Confident body language. Look others in the eye, call others by their name, generally smile or have a non-threatening look on their face, have good posture and an open stance. They appear at ease and are ready to talk to anyone. This comes across just by looking at them.
Avoid sarcasm. They know that it makes others feel disrespected, not to mention they appear insecure and defensive. Sarcasm tells others you can’t tolerate them or the conversation. While you may feel it diffuses uncomfortable feelings, in reality, it makes others frustrated, often wanting to avoid future interactions.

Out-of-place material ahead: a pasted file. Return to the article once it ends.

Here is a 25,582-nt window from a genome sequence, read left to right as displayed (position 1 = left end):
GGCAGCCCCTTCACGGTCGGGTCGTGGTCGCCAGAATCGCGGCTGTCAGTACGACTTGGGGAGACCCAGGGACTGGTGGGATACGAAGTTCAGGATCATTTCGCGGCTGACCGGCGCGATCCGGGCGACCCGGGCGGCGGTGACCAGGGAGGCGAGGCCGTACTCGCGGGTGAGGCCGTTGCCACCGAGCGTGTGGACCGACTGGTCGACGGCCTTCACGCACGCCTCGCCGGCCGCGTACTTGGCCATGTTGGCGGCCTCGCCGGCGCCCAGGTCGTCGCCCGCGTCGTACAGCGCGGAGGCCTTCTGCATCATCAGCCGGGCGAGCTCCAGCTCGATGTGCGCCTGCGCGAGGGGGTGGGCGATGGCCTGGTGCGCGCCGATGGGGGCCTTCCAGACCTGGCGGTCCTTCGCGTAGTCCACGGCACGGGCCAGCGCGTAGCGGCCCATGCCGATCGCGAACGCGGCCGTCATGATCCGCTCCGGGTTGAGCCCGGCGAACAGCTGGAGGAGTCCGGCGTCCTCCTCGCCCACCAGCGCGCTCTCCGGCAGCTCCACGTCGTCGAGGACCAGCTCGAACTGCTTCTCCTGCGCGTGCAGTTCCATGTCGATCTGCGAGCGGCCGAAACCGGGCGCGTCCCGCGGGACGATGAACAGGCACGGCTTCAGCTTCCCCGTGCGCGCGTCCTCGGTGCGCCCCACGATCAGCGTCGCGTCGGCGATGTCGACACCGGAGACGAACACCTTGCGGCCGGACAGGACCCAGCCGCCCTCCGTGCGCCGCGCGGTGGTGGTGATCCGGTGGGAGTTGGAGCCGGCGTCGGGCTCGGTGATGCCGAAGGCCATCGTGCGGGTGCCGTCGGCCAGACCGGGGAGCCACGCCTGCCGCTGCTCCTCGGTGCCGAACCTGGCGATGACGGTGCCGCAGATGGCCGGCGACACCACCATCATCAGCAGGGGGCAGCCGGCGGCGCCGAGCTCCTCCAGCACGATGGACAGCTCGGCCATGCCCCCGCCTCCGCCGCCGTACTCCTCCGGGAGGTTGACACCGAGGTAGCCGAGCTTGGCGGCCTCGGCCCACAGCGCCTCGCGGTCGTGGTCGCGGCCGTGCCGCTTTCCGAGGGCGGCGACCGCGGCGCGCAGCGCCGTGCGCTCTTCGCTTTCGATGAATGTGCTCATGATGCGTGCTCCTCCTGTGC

Keep their cool. No matter how heated the situation, they are able to stick to the facts and express their feelings with words rather than behaviors. No yelling, door slamming, threatening, or emotionally unregulated outbursts. They compartmentalize in hopes that they can be heard.
Listen and validate. They let the other person know they are being heard, giving them the same respect they hope to receive. Validation doesn’t mean you have to agree with the person; rather you are attempting to understand where they are coming from. I may not be able to understand what it feels like to have something happen, but I can be empathic with my words: “That must have been terrible. I’m sorry that happened.” It shows I am listening to them.